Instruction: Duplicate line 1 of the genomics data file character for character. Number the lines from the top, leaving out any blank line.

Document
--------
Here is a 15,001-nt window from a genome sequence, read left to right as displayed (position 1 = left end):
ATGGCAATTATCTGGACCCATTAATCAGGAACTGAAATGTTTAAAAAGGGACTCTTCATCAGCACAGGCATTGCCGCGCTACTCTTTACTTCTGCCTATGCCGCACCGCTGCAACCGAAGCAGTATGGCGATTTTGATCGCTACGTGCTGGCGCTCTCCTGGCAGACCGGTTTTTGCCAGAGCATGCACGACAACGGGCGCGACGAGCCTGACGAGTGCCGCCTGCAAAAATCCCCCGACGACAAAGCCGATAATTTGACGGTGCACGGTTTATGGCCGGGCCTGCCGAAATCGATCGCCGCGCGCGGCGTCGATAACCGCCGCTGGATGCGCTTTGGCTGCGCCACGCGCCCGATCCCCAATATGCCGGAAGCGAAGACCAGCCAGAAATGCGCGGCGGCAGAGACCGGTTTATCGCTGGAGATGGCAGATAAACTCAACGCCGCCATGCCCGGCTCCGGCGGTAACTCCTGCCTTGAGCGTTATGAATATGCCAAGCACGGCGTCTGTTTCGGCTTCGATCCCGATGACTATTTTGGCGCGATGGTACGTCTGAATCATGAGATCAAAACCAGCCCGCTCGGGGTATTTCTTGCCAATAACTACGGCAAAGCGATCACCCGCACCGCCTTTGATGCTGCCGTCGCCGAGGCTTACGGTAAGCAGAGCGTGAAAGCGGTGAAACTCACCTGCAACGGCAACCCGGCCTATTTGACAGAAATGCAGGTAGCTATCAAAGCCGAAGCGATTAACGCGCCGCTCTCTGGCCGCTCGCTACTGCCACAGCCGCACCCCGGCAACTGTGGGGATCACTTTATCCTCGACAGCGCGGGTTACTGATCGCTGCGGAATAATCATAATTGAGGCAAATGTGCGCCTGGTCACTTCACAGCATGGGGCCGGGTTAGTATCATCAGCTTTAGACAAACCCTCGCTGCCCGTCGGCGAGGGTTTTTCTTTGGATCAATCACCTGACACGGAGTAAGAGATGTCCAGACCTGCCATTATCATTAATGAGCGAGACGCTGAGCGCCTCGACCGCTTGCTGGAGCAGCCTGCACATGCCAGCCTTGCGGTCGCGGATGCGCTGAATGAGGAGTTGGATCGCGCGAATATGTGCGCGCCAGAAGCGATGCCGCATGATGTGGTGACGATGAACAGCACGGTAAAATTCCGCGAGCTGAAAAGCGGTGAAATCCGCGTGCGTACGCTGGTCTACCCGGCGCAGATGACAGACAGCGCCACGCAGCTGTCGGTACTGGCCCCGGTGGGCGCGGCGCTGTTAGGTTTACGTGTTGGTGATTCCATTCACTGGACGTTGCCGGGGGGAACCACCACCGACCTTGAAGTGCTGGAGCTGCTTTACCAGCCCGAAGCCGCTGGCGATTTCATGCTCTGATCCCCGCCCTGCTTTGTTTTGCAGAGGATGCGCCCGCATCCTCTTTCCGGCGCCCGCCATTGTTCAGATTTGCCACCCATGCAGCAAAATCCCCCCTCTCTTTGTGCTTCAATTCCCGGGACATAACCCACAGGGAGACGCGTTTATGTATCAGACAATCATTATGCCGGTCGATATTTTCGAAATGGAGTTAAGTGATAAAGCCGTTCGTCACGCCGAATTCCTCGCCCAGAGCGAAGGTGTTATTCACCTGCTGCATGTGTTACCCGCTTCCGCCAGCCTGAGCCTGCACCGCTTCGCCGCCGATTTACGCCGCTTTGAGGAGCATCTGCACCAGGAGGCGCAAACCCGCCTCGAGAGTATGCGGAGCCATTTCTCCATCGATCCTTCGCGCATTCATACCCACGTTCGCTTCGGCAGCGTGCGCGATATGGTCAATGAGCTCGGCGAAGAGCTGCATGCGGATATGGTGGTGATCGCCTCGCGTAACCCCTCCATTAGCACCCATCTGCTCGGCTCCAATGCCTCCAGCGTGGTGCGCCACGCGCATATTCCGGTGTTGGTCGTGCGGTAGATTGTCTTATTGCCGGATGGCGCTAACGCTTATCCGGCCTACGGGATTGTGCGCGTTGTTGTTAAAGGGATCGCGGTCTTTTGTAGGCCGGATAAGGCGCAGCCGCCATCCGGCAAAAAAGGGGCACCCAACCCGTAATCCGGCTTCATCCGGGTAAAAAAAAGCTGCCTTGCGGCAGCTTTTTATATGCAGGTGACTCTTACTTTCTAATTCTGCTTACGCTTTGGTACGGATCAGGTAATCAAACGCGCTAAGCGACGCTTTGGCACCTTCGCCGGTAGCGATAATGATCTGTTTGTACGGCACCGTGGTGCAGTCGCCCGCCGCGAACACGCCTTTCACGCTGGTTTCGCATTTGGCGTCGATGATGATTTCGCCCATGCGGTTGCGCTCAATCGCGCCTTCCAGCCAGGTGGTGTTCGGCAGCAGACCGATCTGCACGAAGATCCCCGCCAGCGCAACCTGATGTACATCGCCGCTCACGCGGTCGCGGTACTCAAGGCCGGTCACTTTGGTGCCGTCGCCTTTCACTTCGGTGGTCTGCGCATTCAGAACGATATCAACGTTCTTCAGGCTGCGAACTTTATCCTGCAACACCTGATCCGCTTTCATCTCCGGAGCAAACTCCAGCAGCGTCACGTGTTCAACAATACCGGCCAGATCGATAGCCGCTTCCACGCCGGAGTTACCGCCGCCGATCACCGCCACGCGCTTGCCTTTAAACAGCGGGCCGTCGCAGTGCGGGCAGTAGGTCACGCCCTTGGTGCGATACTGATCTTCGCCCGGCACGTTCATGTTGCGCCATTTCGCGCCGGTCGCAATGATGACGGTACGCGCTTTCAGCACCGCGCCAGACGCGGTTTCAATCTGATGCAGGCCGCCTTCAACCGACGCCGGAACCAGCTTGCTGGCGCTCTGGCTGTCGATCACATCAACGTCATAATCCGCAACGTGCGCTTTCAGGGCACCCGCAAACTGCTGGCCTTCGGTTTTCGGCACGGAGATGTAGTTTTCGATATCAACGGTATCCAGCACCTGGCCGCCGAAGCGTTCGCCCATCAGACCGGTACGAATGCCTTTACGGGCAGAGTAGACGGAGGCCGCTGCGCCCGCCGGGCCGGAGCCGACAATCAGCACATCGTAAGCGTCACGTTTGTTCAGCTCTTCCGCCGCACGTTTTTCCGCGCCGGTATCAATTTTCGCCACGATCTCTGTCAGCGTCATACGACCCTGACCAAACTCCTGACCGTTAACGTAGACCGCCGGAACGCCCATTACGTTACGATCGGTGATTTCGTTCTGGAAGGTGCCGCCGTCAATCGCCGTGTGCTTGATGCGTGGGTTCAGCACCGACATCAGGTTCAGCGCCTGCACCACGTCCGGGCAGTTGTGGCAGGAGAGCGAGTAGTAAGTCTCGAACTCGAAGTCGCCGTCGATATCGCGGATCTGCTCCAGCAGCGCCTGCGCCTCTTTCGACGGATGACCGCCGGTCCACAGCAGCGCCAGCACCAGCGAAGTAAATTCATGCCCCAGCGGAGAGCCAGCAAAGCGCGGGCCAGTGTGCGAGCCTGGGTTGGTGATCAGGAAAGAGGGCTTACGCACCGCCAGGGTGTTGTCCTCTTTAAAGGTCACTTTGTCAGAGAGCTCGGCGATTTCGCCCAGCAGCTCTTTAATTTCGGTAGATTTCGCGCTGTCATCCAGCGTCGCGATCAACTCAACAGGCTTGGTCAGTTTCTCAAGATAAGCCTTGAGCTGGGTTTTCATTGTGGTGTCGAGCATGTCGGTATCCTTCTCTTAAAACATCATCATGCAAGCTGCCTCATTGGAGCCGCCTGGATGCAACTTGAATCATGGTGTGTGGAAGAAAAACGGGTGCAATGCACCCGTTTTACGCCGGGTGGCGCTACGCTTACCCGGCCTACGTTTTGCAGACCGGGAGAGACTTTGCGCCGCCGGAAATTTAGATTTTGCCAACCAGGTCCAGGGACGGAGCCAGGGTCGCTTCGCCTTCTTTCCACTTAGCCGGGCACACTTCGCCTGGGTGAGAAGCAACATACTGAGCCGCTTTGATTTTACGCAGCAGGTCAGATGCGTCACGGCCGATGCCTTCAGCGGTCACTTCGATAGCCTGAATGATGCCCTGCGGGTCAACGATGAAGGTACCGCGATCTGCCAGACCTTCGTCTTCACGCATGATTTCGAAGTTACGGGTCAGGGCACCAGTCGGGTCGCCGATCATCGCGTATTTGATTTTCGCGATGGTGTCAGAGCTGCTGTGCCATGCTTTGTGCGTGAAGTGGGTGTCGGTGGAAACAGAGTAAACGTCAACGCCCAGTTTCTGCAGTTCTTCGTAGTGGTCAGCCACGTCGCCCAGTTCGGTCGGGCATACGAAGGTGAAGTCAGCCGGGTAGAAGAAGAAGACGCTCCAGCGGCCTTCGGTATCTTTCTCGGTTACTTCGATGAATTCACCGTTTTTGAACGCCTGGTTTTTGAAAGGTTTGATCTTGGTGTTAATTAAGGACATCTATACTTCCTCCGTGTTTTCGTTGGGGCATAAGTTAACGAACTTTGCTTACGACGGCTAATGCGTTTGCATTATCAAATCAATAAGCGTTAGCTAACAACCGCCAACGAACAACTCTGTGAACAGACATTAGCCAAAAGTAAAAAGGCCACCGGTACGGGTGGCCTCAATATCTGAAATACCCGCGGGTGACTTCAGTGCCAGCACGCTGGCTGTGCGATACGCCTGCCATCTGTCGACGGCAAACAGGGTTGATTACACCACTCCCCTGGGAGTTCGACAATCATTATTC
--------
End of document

Here is a 15,001-nt window from a genome sequence, read left to right as displayed (position 1 = left end):